This is my last web log entry before the Thanksgiving break. Have a happy and safe holiday!


Sunday, November 18, 2007

Postal Validation for the Australia Post



One of the very basic functions you can offer as a data quality vendor is to validate data against the local postal services. With this validation, the postal service is saying that it has tested your software and it agrees that your product can effectively cleanse local data. The customer of said products then become eligible for postal discounts and save money when they mail to their customers. The US, Canada, and Australia have their own way of testing software to ensure results.
I took a look at the Australia Post web site to who was ON the latest AMAS (Address Matching Approval System) list and who was missing. It's interesting to note that, as of this posting, only two of the major enterprise software vendors (those in the Gartner Magic Quadrant 'leaders' section) now support AMAS.
According to the AMAS list, only Trillium Software and Business Objects (FirstLogic) support the Australian postal system with software certified by Australia Post.
Sure, a good data quality solution should have connectivity - it should integrate well with your systems. It should be fast, and it should support the business user as well as the technologist. It should have many other features that meet the needs of a global company. However, postal validation for global name and address data is basic. It helps the marketing department hit their targets, it helps the billing department's invoices reach the customer, and it keeps revenue flowing into an organization.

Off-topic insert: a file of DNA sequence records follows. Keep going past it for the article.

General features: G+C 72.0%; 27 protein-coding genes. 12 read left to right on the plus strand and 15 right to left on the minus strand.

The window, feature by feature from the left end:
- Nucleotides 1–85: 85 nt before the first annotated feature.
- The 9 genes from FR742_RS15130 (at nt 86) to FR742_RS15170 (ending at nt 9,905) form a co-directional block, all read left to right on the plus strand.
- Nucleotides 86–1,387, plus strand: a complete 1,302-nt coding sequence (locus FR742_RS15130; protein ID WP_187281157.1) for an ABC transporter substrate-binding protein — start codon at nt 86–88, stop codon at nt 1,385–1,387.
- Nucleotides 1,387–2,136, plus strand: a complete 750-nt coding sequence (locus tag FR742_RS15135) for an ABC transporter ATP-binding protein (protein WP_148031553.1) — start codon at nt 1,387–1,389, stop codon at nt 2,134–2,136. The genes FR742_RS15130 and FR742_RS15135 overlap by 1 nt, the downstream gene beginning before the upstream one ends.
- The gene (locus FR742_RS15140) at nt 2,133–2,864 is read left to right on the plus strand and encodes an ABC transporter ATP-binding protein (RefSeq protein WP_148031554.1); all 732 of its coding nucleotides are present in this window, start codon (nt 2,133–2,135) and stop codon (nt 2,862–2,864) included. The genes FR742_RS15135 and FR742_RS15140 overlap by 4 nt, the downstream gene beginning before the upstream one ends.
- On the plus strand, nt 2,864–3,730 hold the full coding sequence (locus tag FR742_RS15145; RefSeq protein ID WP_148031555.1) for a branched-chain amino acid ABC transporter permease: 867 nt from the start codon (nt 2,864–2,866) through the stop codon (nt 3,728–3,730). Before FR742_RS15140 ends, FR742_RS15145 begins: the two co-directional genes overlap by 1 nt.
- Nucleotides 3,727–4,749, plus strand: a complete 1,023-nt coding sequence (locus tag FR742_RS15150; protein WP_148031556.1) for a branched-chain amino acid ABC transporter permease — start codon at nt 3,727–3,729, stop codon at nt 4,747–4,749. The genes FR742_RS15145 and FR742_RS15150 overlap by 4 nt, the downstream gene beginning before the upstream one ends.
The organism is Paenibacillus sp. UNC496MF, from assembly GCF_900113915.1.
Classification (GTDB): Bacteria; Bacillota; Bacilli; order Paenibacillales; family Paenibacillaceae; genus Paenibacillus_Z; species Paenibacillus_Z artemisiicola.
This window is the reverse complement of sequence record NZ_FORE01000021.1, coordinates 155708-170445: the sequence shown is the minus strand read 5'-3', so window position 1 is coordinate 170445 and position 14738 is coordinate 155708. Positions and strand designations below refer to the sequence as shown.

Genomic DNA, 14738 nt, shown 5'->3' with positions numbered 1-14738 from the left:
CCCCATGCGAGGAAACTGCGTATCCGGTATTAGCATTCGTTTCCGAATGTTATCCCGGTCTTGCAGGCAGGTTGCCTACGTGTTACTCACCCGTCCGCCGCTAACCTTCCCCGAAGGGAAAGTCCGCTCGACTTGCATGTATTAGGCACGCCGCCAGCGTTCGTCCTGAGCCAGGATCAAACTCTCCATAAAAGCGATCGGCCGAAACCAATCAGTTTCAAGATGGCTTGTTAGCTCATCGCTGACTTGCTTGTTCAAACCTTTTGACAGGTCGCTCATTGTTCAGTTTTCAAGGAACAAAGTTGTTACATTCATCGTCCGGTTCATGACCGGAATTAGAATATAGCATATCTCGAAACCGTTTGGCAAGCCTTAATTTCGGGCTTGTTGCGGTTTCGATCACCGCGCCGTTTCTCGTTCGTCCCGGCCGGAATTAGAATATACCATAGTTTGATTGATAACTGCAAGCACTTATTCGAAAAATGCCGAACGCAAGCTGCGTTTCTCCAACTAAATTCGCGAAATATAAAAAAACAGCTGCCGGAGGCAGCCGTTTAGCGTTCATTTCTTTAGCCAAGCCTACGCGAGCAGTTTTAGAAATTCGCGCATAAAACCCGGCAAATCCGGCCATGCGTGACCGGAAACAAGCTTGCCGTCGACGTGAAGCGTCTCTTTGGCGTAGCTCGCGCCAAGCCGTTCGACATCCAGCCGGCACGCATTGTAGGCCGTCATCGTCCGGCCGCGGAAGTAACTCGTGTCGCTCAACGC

Saturday, November 17, 2007

Weekend Edition: Unique Christmas Gifts

On the weekend edition, I'm apt to take a departure from normal data governance and data quality topics and talk about... well, anything. This weekend, I found two very unique holiday gifts that I wanted to share with you. I'm not making money off this, just passing an idea along.
The first is shown here. My friend Joe Unni is offering a line of very unique, handcrafted clocks. In his custom furniture business, Joe is always on the lookout for interesting and exotic pieces of wood. He then meticulously sands and finishes them, and produces some very cool clocks. I had a beer with Joe a few nights ago, and he told me that he was able to get his hands on some 50,000 year old Kauri wood that was previously buried in New Zealand. The wood isn't petrified, but has some very unique qualities that you can't find anywhere else. He also showed me some other exotic woods that naturally come in oranges and purples. I think it's just a great gift idea. If you want one, it's best to give him a call on the number listed on his Web site.